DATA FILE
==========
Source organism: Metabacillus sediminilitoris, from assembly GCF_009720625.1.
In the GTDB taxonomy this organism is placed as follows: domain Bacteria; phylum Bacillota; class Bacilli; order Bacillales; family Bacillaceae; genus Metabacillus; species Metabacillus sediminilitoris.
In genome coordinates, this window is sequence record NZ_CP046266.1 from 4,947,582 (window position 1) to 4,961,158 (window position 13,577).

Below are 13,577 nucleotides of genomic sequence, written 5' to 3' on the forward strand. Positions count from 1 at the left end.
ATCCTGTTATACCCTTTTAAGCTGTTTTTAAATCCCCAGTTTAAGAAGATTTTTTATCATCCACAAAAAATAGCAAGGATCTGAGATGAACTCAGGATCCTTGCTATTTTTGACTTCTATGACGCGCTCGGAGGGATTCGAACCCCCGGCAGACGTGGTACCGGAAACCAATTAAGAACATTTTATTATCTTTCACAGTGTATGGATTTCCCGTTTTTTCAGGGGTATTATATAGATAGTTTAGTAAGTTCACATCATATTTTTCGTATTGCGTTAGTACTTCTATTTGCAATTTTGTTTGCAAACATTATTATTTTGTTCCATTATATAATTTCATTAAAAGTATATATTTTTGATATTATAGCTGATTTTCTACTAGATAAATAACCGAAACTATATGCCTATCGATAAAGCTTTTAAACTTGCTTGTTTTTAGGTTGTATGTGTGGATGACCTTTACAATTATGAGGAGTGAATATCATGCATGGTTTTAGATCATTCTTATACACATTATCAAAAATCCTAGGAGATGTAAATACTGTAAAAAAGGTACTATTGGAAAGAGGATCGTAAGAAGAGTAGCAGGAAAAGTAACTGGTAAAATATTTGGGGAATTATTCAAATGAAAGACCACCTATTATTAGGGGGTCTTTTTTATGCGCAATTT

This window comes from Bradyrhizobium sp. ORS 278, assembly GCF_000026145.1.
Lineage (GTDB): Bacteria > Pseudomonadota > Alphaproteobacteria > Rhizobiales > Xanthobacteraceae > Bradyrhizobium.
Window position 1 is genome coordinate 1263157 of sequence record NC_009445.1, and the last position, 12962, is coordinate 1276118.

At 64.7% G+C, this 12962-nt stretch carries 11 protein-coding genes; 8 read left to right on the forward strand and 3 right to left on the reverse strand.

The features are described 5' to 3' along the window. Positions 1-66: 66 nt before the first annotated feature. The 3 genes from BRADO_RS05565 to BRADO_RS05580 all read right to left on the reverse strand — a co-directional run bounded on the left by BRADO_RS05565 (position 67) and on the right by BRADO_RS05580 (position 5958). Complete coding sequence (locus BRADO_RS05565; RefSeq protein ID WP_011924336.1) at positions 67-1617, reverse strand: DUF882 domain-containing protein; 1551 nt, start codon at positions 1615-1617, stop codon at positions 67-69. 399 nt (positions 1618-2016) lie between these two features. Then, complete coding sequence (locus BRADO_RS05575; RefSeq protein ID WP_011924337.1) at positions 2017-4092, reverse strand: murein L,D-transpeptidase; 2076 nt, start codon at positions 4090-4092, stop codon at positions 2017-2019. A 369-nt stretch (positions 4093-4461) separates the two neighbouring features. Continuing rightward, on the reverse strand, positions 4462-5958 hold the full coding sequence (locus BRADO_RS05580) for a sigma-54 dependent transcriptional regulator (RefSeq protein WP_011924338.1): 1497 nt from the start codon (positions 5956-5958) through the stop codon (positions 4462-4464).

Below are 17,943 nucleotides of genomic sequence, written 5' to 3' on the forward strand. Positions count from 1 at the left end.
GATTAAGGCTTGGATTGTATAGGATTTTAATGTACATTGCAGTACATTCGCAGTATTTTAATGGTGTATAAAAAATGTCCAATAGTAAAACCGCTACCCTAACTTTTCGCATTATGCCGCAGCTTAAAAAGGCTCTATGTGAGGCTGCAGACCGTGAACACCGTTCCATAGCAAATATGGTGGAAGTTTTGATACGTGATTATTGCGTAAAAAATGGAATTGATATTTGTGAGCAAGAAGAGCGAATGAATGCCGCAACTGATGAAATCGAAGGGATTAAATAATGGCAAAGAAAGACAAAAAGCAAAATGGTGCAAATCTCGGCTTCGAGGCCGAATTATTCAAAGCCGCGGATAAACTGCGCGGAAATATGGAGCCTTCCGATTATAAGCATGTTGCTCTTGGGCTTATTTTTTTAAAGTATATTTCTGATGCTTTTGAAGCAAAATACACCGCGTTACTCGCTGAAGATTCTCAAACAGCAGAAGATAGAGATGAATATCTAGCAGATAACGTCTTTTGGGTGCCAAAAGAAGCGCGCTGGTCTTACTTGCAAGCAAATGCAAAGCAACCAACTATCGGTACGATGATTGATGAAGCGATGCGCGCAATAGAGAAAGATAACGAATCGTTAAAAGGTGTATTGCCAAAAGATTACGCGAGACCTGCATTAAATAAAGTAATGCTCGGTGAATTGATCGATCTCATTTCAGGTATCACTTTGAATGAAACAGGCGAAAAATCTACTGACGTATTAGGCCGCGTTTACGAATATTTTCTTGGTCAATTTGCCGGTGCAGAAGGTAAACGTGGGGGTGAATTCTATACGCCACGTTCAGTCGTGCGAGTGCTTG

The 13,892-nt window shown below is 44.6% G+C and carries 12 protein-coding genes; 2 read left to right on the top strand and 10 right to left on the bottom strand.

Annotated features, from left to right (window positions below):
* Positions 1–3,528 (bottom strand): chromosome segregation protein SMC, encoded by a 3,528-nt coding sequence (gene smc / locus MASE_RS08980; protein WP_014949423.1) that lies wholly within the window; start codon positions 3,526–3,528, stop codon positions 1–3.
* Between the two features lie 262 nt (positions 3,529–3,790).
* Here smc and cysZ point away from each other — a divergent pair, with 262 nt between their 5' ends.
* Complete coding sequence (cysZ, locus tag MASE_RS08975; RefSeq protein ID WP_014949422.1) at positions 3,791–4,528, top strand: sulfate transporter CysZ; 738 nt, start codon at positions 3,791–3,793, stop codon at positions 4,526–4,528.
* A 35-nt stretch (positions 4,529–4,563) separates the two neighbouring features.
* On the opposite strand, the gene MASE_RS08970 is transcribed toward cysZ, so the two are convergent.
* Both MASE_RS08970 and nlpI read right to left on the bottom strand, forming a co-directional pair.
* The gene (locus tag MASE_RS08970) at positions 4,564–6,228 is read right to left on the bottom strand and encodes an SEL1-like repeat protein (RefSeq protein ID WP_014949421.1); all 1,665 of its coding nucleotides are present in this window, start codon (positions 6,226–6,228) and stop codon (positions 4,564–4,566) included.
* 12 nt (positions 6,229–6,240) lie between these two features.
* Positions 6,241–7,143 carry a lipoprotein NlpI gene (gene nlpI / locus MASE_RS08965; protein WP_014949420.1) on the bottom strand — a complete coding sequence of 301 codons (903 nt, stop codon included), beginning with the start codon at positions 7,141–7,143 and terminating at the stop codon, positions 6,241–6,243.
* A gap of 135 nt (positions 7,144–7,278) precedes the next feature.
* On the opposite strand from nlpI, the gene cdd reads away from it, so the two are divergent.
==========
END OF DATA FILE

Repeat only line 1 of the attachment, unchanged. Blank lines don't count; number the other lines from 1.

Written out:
Source organism: Metabacillus sediminilitoris, from assembly GCF_009720625.1.